This year, as we have done over the past four seasons, we will continue to promote our “native” or “no-mow” areas on the golf courses. There are many reasons for this, but primarily we hope to reduce inputs in regard to fuel, water, pesticides, fertilizers, and labor hours; as well as to create habitat for wildlife and to add aesthetic value to the property. These areas were chosen according to what could offer Cog Hill the greatest benefit while not having a significant effect on how the golf courses play (although, at times, a golf ball or two may find its way to them).

We began this process by simply not mowing the areas that were identified to be “native” and as these areas continue to mature, quality continues to improve. We look to promote wildflowers, forbs, native grasses and oaks. We also discourage noxious weeds and invasive species. These are not just areas that we allow to grow up and go to waste. Again, we hope to culture these areas to accomplish the above goals. For this reason, we ask our customers and employees to avoid driving through these areas. Paths are mowed through the areas for cart traffic, so if you need to cross through, please use the path.

We’ve taken several steps during the off-season to further our initiatives in this native areas.  Angelica Carmen, our sustainability specialist, has enrolled Cog Hill in the Monarchs in the Rough Program. This program was developed by Audubon International and the Environmental Defense Fund to promote and restore habitat for the worlds declining Monarch butterfly population as well as other pollinators. Our native areas are a perfect opportunity for us to contribute to this cause. In addition, three members of our staff were able to complete the Chicago Wilderness Midwest Ecological Prescription Burn training class, and we are in the process of developing a plan for the property to use prescribed burning techniques to promote native prairie plants, natural oak savannahs and productive habitat on the property and to further reduce inputs. We also partnered with Lockport Township High School’s Project Lead the Way program. Students in the program are in the process of constructing over 60 bird and bat houses that will be installed on the property to help promote our populations on the courses. Keep your eyes open for future installations!

So, in closing, happy spring to everyone and we are looking forward to the season to get into full swing. As always, any questions concerning the grounds or the golf courses can be directed to me at This email address is being protected from spambots. You need JavaScript enabled to view it. .

April 1, 2019

As it is April, the topic of conversation at many golf courses is the dreaded aerification events that will be happening. Although the goal here is to help our customers understand that aerification is nothing to be dreaded, but something that should be welcomed! Wishful thinking, for sure, but the reasons why we aerify the turf and what you can expect are important as well. Please remember, we certainly don’t like to aerify or want to spend the additional money on aerification (and we ALWAYS want to provide good playing surfaces), but we do because it is extremely important.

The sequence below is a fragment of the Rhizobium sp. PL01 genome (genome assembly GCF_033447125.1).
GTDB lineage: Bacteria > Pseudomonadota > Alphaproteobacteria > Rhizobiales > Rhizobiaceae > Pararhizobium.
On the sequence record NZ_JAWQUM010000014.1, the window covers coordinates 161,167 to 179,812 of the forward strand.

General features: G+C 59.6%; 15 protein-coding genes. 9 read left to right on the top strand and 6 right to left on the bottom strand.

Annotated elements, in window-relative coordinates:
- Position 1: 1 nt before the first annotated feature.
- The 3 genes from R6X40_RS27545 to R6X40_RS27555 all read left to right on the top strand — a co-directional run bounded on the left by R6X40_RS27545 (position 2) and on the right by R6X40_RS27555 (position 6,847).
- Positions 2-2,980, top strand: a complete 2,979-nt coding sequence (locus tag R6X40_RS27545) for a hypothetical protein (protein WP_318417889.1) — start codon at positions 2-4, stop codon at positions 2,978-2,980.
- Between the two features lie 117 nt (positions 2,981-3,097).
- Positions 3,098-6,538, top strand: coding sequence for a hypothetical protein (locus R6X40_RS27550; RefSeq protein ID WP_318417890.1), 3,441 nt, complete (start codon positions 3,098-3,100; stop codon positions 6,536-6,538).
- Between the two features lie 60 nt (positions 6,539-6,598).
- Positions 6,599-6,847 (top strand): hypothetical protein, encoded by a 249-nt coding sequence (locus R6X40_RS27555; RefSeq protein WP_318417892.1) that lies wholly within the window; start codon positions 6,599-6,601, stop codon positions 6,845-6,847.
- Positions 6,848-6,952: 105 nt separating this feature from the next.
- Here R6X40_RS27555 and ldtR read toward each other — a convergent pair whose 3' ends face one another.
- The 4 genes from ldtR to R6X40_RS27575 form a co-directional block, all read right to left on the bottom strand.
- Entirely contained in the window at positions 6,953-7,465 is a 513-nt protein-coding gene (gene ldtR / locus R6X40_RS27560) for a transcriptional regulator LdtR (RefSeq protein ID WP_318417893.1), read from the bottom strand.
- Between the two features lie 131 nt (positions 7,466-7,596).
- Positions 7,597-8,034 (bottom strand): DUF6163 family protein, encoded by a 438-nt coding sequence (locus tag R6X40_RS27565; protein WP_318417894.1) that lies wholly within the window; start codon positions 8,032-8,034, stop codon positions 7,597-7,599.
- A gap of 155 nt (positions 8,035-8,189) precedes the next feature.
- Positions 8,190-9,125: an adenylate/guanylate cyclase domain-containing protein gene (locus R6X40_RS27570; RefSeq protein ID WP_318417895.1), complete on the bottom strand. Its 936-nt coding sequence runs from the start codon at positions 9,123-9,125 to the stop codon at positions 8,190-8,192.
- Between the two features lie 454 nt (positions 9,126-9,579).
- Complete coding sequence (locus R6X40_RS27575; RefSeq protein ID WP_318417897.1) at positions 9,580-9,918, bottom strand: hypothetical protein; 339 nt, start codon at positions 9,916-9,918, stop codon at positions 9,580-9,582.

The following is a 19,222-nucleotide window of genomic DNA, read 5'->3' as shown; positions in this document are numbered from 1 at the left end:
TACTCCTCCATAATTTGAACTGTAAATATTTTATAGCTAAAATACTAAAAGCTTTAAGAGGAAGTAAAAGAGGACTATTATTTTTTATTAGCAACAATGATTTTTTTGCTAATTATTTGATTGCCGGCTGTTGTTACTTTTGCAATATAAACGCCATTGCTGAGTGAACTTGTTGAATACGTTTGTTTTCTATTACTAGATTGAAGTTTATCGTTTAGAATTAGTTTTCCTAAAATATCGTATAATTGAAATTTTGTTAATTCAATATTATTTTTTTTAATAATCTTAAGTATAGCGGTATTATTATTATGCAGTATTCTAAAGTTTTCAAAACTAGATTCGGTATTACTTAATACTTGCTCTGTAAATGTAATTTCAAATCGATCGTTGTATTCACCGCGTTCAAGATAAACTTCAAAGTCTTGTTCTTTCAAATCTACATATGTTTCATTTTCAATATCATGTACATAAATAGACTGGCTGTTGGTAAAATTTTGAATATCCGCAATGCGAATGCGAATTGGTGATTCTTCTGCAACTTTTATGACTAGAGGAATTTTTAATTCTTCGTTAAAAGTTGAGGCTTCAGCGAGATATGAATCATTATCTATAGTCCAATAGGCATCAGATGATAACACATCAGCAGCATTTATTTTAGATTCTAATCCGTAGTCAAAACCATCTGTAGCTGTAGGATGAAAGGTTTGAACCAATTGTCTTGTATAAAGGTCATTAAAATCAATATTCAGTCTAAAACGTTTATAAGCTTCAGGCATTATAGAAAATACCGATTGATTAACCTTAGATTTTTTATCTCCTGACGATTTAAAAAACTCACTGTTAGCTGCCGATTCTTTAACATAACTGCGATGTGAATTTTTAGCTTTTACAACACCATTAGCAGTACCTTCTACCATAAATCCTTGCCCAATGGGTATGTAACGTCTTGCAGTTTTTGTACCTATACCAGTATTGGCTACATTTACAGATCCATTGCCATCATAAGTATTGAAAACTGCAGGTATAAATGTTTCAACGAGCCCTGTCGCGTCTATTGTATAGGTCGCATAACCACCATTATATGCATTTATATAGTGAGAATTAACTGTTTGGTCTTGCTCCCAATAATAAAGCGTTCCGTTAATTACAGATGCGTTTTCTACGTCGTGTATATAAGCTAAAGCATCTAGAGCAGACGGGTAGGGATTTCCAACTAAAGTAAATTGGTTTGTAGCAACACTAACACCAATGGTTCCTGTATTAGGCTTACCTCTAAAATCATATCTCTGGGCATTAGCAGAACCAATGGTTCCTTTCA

Obviously the turf needs four basic items to survive: soil, water, air and sunlight. Soil and sun we have plenty of (in most cases), but air and water are essential and getting them to the roots of the turf plants are a big reason why we punch holes in the ground. Water and air movement into the soil gets limited over time for a few reasons and our goal is to combat that to give you healthy, well-performing greens.

One reason is that. If you’ve ever played on a fairway or green that feels spongy under your feet, this will help you understand what thatch is. It is made of the dead and decaying parts of turf plants, and it accumulates as the grass grows. If it is not removed, it forms that spongy layer that you feel and doesn’t let air and water into the ground for the living roots. So…we need to remove it, or at least poke a hole through it.

A second reason is compaction. The soil under the turf gets compacted from all the foot traffic of golfers, as well as the constant mowing and rolling equipment that prepares the surfaces throughout the season. As soil compacts, it loses its ability to hold enough water and air to keep the plants alive. Aerification loosens up the soil, and allows for room for roots to grow and capture this air and water.

The third main reason is soil modification. You’ll notice that following an aerification process the holes on the greens are filled with sand. Sand provides a good growing medium for the turf and improves playability for our golfers. It improves the way the surface drains and also provides for a firmer, smoother putting surface.

We are often also asked why we do it twice per year. The reason is that to provide healthy, sustainable, high quality putting surfaces greens need to be aerified to a measureable amount, which is very difficult to achieve in just one aerification process. So, in simple terms, we perform it twice to add up to our annual goal of surface disruption.

This year, our processes will vary depending on weather conditions. Last year the cold temperatures that endured through April drastically hindered the turf’s ability to heal from aerification. We are hoping we get more “normal” temperatures and sunny days to help recovery; but we are planning on a traditional coring aerification process on Courses 1 and 2 and some more benign processes on 3 and 4. The aerification schedule is available online or in the golf shops. Thank you for your time and we will look for you on the courses this spring!

Watch USGA Video on Aerification